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Abes' private opposition party

June 12, 2013


Nuclear advocacy lands Abe in hot water with wife

Staff Writer



Prime Minister Shinzo Abe may be pushing to sell Japan’s atomic plants abroad, but his wife, Akie, doesn’t seem to be on the same page, saying her “heart aches” to see him being pronuclear.

“I’m opposed to nuclear power,” she said in a June 6 speech in Tokyo. “My heart aches to see him selling nuclear power overseas.”

Her comment came a day before her husband and French President Francois Hollande agreed to cooperate on developing and exporting nuclear power technologies.

“I think it’s an important technology,” she said. “But it’ll be better if Japan can use part of the money used for nuclear power to develop new energy and sell Japan-made clean energy . . . overseas.”

An ex-radio DJ, Akie Abe said she will say out loud what her hubby may not want to hear. “I’m the opposition party at home. But I try to say it euphemistically so as not to hurt him.”

On when Abe quit as prime minister in 2007, she said she couldn’t go out to face public critics.

June 11, 2013
Abe’s wife casts doubts on nuclear plant exports





Prime Minister Shinzo Abe does not have to look far to find an opponent to his policy of exporting nuclear plants as a pillar of Japan's economic growth strategy.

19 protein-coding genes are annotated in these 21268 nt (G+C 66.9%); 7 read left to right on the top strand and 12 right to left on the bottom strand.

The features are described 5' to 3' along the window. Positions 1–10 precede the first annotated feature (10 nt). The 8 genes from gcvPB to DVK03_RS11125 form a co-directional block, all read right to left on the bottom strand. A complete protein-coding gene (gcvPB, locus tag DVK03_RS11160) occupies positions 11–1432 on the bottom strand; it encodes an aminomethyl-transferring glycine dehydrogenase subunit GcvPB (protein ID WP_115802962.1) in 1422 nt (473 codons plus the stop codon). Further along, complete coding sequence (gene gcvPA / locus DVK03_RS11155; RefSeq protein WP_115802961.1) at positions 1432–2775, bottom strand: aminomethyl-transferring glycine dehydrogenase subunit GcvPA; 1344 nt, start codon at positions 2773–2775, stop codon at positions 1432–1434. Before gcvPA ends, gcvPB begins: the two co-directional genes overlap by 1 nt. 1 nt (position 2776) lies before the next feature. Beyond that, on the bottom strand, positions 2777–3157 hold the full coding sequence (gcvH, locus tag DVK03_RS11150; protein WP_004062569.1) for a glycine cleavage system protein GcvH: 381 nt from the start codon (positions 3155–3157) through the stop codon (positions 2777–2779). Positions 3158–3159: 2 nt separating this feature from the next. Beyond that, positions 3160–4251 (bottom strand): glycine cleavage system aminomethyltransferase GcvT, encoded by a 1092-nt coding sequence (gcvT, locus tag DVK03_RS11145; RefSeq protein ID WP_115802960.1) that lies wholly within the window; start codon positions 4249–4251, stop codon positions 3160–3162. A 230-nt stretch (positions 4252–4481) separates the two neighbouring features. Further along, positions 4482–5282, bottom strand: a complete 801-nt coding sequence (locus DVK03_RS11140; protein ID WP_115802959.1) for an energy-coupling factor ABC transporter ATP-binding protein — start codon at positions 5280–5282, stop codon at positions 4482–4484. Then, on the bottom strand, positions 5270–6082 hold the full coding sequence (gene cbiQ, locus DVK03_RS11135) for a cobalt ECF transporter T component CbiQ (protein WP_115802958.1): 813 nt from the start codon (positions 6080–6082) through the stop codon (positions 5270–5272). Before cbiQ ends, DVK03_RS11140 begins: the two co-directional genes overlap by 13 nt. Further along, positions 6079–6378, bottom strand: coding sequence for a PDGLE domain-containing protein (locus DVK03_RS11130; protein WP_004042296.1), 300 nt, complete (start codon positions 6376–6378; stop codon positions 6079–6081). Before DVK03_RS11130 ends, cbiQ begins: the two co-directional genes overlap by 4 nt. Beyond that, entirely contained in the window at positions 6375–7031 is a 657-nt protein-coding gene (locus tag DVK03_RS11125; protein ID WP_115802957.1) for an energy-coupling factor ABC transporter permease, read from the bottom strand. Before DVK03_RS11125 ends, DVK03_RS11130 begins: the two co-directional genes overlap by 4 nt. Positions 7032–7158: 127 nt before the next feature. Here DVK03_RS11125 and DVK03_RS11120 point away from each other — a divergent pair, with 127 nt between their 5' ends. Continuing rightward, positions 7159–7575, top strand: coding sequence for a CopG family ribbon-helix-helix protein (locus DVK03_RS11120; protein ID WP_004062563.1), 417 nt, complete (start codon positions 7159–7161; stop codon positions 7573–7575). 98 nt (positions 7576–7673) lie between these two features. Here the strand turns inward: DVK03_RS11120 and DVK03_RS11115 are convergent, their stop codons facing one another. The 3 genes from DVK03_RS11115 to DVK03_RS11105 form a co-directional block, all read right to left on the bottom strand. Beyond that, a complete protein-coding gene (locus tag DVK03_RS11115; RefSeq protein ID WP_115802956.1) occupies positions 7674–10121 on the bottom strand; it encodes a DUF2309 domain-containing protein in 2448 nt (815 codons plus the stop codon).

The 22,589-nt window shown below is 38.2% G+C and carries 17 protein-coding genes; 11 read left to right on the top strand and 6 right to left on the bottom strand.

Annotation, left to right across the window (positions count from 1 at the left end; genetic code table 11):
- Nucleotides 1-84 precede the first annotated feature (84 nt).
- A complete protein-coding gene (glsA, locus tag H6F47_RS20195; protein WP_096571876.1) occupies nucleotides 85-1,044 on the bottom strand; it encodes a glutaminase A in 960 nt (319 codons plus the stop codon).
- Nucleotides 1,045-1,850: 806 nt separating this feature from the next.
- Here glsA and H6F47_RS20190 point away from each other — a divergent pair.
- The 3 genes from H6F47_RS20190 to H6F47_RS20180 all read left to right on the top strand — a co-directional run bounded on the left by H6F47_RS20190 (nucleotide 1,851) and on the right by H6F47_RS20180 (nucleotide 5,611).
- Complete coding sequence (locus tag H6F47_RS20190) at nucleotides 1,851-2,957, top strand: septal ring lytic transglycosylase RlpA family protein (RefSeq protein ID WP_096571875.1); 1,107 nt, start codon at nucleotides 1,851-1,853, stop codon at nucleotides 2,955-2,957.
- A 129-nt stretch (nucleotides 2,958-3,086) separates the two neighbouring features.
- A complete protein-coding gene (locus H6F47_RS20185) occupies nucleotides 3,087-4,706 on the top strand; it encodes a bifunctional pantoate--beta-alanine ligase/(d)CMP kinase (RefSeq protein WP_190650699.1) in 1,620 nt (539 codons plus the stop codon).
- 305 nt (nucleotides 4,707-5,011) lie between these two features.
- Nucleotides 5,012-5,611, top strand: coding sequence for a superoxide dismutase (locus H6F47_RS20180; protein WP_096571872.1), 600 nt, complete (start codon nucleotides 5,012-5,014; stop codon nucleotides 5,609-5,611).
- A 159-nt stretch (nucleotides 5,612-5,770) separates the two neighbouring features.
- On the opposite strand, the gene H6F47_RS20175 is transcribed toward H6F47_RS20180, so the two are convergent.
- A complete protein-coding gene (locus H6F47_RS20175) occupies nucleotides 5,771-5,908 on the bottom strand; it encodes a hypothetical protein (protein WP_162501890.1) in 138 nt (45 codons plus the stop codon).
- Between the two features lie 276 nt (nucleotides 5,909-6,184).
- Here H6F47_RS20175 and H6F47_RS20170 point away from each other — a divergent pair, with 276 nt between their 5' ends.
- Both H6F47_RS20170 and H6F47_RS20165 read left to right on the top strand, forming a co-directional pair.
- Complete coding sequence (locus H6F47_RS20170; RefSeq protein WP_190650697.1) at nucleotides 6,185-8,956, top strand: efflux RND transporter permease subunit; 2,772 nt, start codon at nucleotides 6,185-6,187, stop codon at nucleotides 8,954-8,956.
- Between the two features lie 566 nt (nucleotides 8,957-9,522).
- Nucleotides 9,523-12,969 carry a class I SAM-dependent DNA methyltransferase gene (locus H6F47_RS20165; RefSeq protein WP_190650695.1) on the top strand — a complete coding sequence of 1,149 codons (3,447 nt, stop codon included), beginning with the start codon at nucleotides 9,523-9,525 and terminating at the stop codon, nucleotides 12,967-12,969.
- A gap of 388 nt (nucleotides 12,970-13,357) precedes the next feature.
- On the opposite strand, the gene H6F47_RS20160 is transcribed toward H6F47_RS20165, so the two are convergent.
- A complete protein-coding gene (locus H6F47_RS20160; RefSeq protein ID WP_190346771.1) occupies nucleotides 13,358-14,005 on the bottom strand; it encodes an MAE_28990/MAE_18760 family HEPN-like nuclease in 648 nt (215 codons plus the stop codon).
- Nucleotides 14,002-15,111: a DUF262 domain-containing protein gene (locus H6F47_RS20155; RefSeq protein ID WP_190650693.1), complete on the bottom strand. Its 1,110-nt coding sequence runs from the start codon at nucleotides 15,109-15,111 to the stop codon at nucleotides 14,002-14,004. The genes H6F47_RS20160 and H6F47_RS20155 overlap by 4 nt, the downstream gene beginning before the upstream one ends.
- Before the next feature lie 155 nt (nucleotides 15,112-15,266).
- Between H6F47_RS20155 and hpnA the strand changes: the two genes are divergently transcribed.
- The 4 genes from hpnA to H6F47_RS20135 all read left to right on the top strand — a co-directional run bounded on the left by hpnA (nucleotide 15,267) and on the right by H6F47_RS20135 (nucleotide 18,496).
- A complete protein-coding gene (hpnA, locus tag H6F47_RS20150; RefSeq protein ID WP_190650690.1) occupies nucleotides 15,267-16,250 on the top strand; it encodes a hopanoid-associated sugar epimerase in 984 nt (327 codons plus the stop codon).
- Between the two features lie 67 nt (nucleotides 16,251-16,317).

“I am opposed to nuclear power, and my heart aches,” Akie Abe, the prime minister’s wife, said on June 6, questioning her husband's efforts to export nuclear plants.

Akie made the comment in a speech hosted by Furusato TV, a nonprofit organization working to revitalize regional economies. She is an adviser to Furusato TV.

According to a video posted on the group’s website, Akie said nuclear power is an important technology that Japan excels in but proposed exporting renewable energy instead.

“It will be better to use part of the money spent on nuclear plants for the development of new energy and promote the sale of Japanese-born clean energy overseas,” she said.

Akie described herself as “an opposition party within the family.”

“When (the prime minister) gains power, it gradually becomes difficult for those around him to tell him what he does not want to be told,” she said. “He had better hear something he does not want to hear.”

Abe has been accelerating negotiations to conclude a nuclear energy agreement, a precondition for exports of nuclear plants, with India and Middle Eastern countries.


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